Whole school planning documentation, which aims to inform classroom practice in the area of Mathematics, has been formulated in a very comprehensive manner. The teaching of Mathematics is undertaken very effectively throughout the school and all of the pupils’ attainment is at a level appropriate to their age and ability. Overall the standard of teaching and learning in this school is very good. Very good teacher-pupil and pupil/pupil interactions were in evidence during the evaluation period. In general, a wide range of methodologies is utilised and the pupils are provided with opportunities to become active in their own learning. Group teaching was in use in all classes and effective management of pupil application was observed while pupils were engaged in tasks/activities during lessons. Concrete and structured materials and experiential learning approaches are used productively in all classes. A range of concrete materials is available at all class levels and all the teachers use a range of resources to support their work including textbooks, charts, number lines and mathematical equipment. The teachers are to be commended for the application of strategies such as mathematical games in their teaching. Activity based learning, skills and problem solving in Mathematics are developed in all classes
Elementary mathematical concepts are well taught in the infant classes and this work is supported by the skilful use of concrete materials. In the junior classes, the children understand number and place value and are able to solve simple mathematical problems. During lessons in Mathematics, concrete and structured materials are used in a productive manner and the effective management of pupil application in tasks and activities is also in evidence. Teachers differentiate the curriculum very effectively for the different class levels.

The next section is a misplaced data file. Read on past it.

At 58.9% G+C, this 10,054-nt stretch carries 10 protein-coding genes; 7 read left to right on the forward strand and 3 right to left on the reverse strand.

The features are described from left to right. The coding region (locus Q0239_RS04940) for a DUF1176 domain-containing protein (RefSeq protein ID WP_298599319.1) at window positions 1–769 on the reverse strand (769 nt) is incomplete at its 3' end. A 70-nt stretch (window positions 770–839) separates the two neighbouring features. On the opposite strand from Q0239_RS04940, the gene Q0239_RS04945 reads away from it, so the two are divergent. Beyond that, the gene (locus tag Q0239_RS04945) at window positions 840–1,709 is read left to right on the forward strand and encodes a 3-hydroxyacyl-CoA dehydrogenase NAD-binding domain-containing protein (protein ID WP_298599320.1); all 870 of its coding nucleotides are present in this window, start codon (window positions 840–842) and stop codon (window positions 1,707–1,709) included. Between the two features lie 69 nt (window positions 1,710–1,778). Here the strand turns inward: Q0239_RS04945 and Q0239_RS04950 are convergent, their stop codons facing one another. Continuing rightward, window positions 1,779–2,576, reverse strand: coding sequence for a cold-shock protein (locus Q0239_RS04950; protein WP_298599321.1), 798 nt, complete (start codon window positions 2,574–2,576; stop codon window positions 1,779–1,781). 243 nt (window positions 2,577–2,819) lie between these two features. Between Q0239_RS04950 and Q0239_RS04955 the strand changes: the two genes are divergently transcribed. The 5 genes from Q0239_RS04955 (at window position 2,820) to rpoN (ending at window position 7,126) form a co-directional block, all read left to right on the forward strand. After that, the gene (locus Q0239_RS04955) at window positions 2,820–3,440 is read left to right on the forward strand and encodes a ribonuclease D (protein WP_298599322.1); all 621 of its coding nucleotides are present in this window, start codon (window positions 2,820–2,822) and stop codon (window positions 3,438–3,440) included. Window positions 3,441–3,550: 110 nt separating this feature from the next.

In the middle and senior classes, the understanding of number work is consolidated and extended. Basic number facts and operations are well taught and most of the pupils can discuss and solve mathematical problems. In general, mathematical concepts are developed through the use of concrete materials and concepts are linked to the pupils’ own experiences. Emphasis is placed on the development of mathematical language in an incremental fashion from junior infants onwards particularly mathematical language related to the Number strand in the curriculum. Regular revision is undertaken and the children record their work neatly and appropriately in copybooks.
In general, pupils solve problems satisfactorily and continued emphasis on oral problem solving and the development of ‘investigation areas’ is recommended. It is evident from the children’s oral responses and written work observed that they are achieving a very satisfactory standard in this area of the curriculum. Strategies that will further develop children’s mathematical language and problem solving should be considered on a whole school basis.